Mutt: I have to say that in general I agree with the new, simplified rules of golf published by the R&A.
Jeff: They are not rules yet. They are only proposals. Did you do the survey about them? Feedback is mportant?
Mutt: How can I do that?
Jeff: It's on the R&A website, www.randa.org. You can even comment and make suggestions about matters not in the proposals. I know you enjoy telling administrators how to make the game better. You have until the end of August to send in your comments.
Mutt: Anything about handicaps? (Laughing out loud) I'm sick of watching pros on TV consulting note books and doing endless calculations – especially on the greens – it would put you off watching golf altogether.
They should ban those maps and tell them to use a rangefinder instead. You'd think that some pros were on an expedition in the Amazonian Jungle they consult so many maps.
Jeff: DMDs suit amateurs but they do not provide enough info for pros unless they are in a part of the course that their caddie hasn't mapped. DMDs are too basic for pros.
Caddies lining up players is a definite no-no, in my opinion. There's nothing on handicaps but I suggested strengthening the code of etiquette in the preamble.
You will be allowed to move a loose impediment anywhere, including in bunkers without penalty and accidentally touching the sand with your hand will not be penalized.
Mutt: One thing I don't like is battering down spike marks. That'll become a gardening exercise and cause ructions. It's fine in theory but in practice - no! Elite golfers are scrupulous but club players aren't.
Too many casual players tap down every imperfection on the way to the hole regardless. That's gaining an unfair advantage on the scrupulous. What did you suggest in the questionnaire?
Jeff: First and foremost, I asked for a root and branch review of amateur status. The excessive value of prizes needs to be curbed and I'm in favour of open golf under 'license.'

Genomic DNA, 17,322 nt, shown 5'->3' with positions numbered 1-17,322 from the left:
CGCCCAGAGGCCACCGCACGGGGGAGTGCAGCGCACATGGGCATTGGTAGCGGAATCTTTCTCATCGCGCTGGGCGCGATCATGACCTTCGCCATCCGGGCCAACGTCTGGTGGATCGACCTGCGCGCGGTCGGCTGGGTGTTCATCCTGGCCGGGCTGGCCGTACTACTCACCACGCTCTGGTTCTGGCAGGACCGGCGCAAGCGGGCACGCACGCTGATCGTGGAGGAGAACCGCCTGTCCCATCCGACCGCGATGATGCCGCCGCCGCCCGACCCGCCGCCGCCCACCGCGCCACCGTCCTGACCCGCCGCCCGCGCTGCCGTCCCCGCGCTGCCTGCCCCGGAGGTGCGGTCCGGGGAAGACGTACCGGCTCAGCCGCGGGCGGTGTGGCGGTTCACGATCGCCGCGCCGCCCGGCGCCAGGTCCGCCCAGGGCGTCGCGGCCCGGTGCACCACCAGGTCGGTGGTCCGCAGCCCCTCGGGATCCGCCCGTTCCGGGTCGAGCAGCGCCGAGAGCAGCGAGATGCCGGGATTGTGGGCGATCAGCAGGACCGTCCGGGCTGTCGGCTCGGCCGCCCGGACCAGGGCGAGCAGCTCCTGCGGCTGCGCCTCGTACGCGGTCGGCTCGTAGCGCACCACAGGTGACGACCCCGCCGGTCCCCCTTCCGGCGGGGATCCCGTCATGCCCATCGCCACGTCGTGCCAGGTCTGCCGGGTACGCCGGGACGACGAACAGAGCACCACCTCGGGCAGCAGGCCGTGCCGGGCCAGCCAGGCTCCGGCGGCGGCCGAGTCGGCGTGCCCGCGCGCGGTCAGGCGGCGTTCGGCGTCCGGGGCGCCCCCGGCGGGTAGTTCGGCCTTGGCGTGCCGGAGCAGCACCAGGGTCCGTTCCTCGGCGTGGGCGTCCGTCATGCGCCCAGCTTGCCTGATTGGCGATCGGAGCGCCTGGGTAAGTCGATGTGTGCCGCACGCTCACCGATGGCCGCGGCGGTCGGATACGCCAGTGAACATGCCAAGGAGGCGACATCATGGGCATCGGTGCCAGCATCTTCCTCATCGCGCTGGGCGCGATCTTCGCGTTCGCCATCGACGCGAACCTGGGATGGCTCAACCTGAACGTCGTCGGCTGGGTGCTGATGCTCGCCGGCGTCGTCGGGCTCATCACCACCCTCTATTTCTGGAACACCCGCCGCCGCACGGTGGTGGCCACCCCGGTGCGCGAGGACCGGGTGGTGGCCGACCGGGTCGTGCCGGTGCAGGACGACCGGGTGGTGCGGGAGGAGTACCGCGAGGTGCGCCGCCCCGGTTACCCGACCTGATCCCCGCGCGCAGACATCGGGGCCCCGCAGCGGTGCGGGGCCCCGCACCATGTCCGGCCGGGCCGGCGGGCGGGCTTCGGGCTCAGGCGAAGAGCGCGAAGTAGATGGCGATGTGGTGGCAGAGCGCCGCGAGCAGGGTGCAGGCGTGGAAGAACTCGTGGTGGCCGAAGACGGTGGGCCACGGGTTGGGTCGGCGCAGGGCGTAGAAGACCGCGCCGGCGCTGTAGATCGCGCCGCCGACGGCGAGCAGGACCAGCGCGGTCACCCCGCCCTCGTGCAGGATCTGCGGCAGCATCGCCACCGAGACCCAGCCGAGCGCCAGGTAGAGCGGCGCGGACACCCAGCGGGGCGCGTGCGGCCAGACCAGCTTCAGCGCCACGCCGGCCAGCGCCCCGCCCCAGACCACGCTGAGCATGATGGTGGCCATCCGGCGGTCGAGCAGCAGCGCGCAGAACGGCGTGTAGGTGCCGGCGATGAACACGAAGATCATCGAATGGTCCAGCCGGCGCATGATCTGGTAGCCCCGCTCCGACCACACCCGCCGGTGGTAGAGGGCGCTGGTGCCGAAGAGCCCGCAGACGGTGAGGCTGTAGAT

This would allow elite ams (only) to accept money if playing in pro events. All of the elites want to be pros anyway.
If they aren't earning much they'll soon realize that they had better try a different career.
One of the most interesting proposals but it's not a rule yet, arose in the questionnaire when the R&A asked for 'advice' regarding a new procedure for balls lost or hit out of bounds.
I suggested OB be treated the same as a lateral hazard i.e. drop for a penalty of one stroke at the point of crossing the line, or play from where the errant shot was dispatched for one penalty stroke as before - but as soon as the player walks forward, he has made his decision and can't change his mind and go back.
A lost ball is trickier because there can be unusual circumstances. I suggested dropping a ball behind the area where the ball is lost and in line with the flag for a 1-shot penalty, or else within two club lengths of where it is agreed the lost ball lies for 2-shots?
The option to play a provisional should remain but once you put one into play that’s the option you must take (unless you find the ball in the allotted time, of course!)
You can’t have players deciding to go back to the tee after he/she arrives at where they thought the ball was.
Jeff: The majority of golfers have never read the book of rules and yet they condemn cheating. When I began golf as a teenager, my parents gave me a rules book to study and I was examined on it regularly.
Mutt: It's not the rules themselves but interpretation that causes confusion.
If I had a euro for every rules dispute I have settled, I could go on a nice holiday.
The book of rules is hard going but the Book of Decisions is fascinating.
Oh yes, I forgot, if you move your ball accidentally while searching, it's no longer a penalty as long as you replace it in its original position.
It is also proposed to reduce the time allowed for a ball search to 3-minutes.
Mutt: I don't agree with that even if I do complain about slow play all the time.
Balls are expensive! I can’t tell you how many times I need a full five minutes to find my ball.
Mutt: When will these proposals become the rules?
Jeff: January 2019. Currently, there are 34 rules and 1200 decisions. It's overdue clarity and simplification was brought into the process.
To be fair, golf is a self-regulating game played in over 200-countries, so this is a complex undertaking. Any sign of bifurcation between the pro and amateur games?
Mutt: Bifurcation is in the same category as getting a free drop from a divot - no chance! Which is a shame.
But I agree with you that it could be the game's saviour at least where the ball is concerned.
I also find it hard to get my head around the notion of dropping my ball from an inch above the ground.
Jeff: A ball moved accidentally on the green, for any reason, will be no longer a penalty if it is replaced is another long overdue change, wouldn't you agree?
Mutt: Absolutely! See you on the first tee in three minutes!